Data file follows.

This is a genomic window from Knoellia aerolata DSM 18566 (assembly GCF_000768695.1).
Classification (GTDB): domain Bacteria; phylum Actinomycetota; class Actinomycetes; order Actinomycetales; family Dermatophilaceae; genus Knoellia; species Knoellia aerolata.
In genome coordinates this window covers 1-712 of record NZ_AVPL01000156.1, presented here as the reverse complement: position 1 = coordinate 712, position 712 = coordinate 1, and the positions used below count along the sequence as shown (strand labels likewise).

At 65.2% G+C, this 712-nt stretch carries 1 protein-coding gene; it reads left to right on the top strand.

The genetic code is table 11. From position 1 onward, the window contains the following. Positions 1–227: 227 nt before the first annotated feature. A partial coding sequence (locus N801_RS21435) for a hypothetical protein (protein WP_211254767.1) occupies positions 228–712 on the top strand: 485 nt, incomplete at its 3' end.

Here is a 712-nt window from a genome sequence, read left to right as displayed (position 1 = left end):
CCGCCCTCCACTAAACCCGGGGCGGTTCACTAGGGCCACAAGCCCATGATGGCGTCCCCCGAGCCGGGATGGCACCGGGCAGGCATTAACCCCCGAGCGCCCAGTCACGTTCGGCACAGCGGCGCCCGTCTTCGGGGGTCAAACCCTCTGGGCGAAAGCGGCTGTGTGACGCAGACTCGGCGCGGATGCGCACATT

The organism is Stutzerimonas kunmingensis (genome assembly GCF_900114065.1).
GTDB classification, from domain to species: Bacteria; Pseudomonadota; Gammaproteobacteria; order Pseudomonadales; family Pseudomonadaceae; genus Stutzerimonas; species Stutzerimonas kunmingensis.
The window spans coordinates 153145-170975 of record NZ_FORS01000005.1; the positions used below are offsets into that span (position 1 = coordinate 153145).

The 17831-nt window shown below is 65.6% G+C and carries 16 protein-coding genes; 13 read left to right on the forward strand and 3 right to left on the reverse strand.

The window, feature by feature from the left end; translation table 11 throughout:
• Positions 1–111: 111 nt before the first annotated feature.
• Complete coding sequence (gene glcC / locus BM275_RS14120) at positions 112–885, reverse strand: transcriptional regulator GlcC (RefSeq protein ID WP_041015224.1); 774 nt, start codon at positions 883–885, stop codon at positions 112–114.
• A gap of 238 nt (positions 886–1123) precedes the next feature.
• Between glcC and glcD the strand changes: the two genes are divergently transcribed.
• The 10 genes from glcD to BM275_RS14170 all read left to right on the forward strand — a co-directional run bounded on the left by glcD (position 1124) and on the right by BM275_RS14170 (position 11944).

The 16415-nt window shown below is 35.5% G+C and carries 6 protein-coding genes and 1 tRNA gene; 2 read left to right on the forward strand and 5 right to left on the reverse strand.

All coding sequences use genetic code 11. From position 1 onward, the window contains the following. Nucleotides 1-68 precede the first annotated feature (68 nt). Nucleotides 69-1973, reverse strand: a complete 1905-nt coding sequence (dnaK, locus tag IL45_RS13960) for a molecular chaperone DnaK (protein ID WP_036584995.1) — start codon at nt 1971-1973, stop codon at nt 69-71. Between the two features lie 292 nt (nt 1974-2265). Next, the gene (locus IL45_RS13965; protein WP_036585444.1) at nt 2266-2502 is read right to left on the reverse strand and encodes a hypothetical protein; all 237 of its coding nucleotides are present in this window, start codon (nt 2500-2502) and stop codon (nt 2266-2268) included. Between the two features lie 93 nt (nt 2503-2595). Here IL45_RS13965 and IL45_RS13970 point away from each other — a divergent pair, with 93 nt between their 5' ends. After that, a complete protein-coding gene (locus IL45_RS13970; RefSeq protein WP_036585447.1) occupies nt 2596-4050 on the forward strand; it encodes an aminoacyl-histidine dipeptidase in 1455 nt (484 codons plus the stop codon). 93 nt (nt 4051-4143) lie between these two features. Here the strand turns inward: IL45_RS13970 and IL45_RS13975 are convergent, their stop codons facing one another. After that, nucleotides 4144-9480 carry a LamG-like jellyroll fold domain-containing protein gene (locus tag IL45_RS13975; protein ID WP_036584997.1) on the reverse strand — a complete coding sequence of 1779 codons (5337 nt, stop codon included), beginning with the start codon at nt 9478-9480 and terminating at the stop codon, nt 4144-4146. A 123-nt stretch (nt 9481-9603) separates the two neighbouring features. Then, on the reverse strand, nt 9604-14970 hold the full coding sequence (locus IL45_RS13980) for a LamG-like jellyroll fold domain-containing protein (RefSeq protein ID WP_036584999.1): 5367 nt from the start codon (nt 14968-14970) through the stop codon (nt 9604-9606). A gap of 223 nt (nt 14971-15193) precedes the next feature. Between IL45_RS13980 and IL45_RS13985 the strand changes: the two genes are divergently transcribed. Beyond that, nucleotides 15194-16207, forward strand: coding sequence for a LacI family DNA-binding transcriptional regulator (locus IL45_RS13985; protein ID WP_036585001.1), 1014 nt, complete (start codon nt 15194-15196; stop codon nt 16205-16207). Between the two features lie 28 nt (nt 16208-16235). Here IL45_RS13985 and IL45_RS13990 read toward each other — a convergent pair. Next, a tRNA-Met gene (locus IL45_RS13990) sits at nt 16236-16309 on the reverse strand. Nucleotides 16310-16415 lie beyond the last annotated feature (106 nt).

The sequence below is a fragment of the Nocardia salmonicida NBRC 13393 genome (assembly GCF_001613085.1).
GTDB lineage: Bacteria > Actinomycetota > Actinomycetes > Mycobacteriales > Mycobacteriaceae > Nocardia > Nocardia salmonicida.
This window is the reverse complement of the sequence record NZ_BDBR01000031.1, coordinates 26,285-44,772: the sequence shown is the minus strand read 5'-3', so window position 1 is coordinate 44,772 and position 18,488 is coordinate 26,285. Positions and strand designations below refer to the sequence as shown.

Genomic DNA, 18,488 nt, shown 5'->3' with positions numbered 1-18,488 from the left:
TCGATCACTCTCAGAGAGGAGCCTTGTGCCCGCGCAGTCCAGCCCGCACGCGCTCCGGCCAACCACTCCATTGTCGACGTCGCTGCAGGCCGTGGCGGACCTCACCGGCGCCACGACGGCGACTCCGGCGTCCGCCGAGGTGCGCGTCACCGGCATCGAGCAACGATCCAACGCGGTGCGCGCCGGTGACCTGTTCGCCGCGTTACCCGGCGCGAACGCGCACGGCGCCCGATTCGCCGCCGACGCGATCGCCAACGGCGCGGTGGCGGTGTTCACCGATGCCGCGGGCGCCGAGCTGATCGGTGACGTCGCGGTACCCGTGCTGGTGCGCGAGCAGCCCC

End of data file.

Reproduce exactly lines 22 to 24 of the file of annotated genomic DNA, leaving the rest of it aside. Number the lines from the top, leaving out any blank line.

This window is the reverse complement of the sequence record NZ_BDBR01000031.1, coordinates 26,285-44,772: the sequence shown is the minus strand read 5'-3', so window position 1 is coordinate 44,772 and position 18,488 is coordinate 26,285. Positions and strand designations below refer to the sequence as shown.

Genomic DNA, 18,488 nt, shown 5'->3' with positions numbered 1-18,488 from the left:
TCGATCACTCTCAGAGAGGAGCCTTGTGCCCGCGCAGTCCAGCCCGCACGCGCTCCGGCCAACCACTCCATTGTCGACGTCGCTGCAGGCCGTGGCGGACCTCACCGGCGCCACGACGGCGACTCCGGCGTCCGCCGAGGTGCGCGTCACCGGCATCGAGCAACGATCCAACGCGGTGCGCGCCGGTGACCTGTTCGCCGCGTTACCCGGCGCGAACGCGCACGGCGCCCGATTCGCCGCCGACGCGATCGCCAACGGCGCGGTGGCGGTGTTCACCGATGCCGCGGGCGCCGAGCTGATCGGTGACGTCGCGGTACCCGTGCTGGTGCGCGAGCAGCCCC